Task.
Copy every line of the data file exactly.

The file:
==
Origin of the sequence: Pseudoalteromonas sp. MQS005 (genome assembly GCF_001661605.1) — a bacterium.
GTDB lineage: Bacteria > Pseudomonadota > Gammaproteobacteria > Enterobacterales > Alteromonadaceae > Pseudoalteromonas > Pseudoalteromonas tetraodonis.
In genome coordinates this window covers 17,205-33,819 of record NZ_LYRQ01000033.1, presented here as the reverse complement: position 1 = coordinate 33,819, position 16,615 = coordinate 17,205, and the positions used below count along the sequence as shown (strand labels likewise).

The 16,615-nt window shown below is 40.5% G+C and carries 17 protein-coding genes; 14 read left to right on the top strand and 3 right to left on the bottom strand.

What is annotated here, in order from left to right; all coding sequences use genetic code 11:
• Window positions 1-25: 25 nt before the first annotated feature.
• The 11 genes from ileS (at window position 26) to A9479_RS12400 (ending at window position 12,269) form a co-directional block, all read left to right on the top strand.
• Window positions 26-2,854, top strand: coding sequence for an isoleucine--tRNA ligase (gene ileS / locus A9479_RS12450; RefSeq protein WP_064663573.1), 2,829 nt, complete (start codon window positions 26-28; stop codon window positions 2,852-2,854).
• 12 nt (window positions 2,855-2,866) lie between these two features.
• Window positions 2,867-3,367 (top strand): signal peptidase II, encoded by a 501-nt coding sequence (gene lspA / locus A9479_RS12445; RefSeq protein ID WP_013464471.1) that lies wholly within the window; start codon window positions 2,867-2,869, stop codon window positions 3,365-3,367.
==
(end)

Origin of the sequence: Pseudoalteromonas sp. MQS005 (genome assembly GCF_001661605.1) — a bacterium.
GTDB lineage: Bacteria > Pseudomonadota > Gammaproteobacteria > Enterobacterales > Alteromonadaceae > Pseudoalteromonas > Pseudoalteromonas tetraodonis.
In genome coordinates this window covers 17,205-33,819 of record NZ_LYRQ01000033.1, presented here as the reverse complement: position 1 = coordinate 33,819, position 16,615 = coordinate 17,205, and the positions used below count along the sequence as shown (strand labels likewise).

The 16,615-nt window shown below is 40.5% G+C and carries 17 protein-coding genes; 14 read left to right on the top strand and 3 right to left on the bottom strand.

What is annotated here, in order from left to right; all coding sequences use genetic code 11:
• Window positions 1-25: 25 nt before the first annotated feature.
• The 11 genes from ileS (at window position 26) to A9479_RS12400 (ending at window position 12,269) form a co-directional block, all read left to right on the top strand.
• Window positions 26-2,854, top strand: coding sequence for an isoleucine--tRNA ligase (gene ileS / locus A9479_RS12450; RefSeq protein WP_064663573.1), 2,829 nt, complete (start codon window positions 26-28; stop codon window positions 2,852-2,854).
• 12 nt (window positions 2,855-2,866) lie between these two features.
• Window positions 2,867-3,367 (top strand): signal peptidase II, encoded by a 501-nt coding sequence (gene lspA / locus A9479_RS12445; RefSeq protein ID WP_013464471.1) that lies wholly within the window; start codon window positions 2,867-2,869, stop codon window positions 3,365-3,367.